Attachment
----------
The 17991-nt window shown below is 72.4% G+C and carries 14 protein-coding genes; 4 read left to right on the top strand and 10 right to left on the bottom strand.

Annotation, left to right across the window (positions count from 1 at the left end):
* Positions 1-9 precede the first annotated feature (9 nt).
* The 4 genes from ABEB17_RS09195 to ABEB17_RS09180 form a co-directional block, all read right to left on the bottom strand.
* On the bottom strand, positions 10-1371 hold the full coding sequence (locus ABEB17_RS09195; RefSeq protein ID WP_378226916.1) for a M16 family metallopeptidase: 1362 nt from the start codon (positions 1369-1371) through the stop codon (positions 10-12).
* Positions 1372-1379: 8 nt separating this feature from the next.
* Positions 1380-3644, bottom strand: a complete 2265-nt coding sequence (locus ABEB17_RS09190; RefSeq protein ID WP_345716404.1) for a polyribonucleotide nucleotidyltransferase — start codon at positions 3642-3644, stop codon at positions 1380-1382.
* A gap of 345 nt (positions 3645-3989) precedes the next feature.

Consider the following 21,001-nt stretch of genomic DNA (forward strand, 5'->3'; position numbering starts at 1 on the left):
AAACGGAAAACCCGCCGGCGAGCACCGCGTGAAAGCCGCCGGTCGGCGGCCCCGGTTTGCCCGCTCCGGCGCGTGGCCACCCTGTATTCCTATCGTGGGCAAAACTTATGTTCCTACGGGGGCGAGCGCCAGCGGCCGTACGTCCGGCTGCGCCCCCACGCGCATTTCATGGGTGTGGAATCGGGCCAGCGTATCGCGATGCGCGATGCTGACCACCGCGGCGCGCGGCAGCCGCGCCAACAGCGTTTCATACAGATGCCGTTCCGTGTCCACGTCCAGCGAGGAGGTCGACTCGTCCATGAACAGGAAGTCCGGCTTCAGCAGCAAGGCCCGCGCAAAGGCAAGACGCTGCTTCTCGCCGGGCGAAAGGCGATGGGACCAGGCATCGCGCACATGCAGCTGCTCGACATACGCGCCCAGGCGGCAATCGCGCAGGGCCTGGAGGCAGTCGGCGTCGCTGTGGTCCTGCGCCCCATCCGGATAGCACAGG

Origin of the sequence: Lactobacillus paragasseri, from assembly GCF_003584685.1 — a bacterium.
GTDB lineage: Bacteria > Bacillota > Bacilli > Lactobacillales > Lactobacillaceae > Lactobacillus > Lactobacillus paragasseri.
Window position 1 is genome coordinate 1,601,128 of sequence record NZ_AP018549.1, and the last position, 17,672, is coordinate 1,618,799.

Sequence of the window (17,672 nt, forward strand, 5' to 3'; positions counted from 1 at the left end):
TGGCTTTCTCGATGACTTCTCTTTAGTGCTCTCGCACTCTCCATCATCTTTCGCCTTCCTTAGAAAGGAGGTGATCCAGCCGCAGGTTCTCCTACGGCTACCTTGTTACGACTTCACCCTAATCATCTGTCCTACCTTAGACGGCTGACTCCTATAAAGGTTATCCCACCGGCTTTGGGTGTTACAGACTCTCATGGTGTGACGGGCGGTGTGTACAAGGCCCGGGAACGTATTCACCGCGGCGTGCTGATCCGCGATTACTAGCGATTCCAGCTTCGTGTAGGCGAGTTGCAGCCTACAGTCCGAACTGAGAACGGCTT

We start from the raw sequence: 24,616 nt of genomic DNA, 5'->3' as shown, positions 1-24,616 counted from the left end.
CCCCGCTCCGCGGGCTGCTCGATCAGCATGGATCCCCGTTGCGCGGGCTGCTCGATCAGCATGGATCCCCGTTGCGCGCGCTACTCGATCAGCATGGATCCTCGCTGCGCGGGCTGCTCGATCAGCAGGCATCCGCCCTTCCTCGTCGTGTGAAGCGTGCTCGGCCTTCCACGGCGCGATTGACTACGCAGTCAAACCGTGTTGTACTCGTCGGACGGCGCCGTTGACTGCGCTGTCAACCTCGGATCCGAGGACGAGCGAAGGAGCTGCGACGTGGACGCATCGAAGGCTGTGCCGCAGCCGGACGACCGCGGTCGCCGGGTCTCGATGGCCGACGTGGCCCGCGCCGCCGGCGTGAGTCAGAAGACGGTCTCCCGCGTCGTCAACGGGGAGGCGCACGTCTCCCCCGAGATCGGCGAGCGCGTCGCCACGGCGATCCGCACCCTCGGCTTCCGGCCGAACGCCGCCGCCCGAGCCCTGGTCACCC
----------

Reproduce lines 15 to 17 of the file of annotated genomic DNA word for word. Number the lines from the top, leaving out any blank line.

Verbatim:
TGGCTTTCTCGATGACTTCTCTTTAGTGCTCTCGCACTCTCCATCATCTTTCGCCTTCCTTAGAAAGGAGGTGATCCAGCCGCAGGTTCTCCTACGGCTACCTTGTTACGACTTCACCCTAATCATCTGTCCTACCTTAGACGGCTGACTCCTATAAAGGTTATCCCACCGGCTTTGGGTGTTACAGACTCTCATGGTGTGACGGGCGGTGTGTACAAGGCCCGGGAACGTATTCACCGCGGCGTGCTGATCCGCGATTACTAGCGATTCCAGCTTCGTGTAGGCGAGTTGCAGCCTACAGTCCGAACTGAGAACGGCTT

We start from the raw sequence: 24,616 nt of genomic DNA, 5'->3' as shown, positions 1-24,616 counted from the left end.
CCCCGCTCCGCGGGCTGCTCGATCAGCATGGATCCCCGTTGCGCGGGCTGCTCGATCAGCATGGATCCCCGTTGCGCGCGCTACTCGATCAGCATGGATCCTCGCTGCGCGGGCTGCTCGATCAGCAGGCATCCGCCCTTCCTCGTCGTGTGAAGCGTGCTCGGCCTTCCACGGCGCGATTGACTACGCAGTCAAACCGTGTTGTACTCGTCGGACGGCGCCGTTGACTGCGCTGTCAACCTCGGATCCGAGGACGAGCGAAGGAGCTGCGACGTGGACGCATCGAAGGCTGTGCCGCAGCCGGACGACCGCGGTCGCCGGGTCTCGATGGCCGACGTGGCCCGCGCCGCCGGCGTGAGTCAGAAGACGGTCTCCCGCGTCGTCAACGGGGAGGCGCACGTCTCCCCCGAGATCGGCGAGCGCGTCGCCACGGCGATCCGCACCCTCGGCTTCCGGCCGAACGCCGCCGCCCGAGCCCTGGTCACCC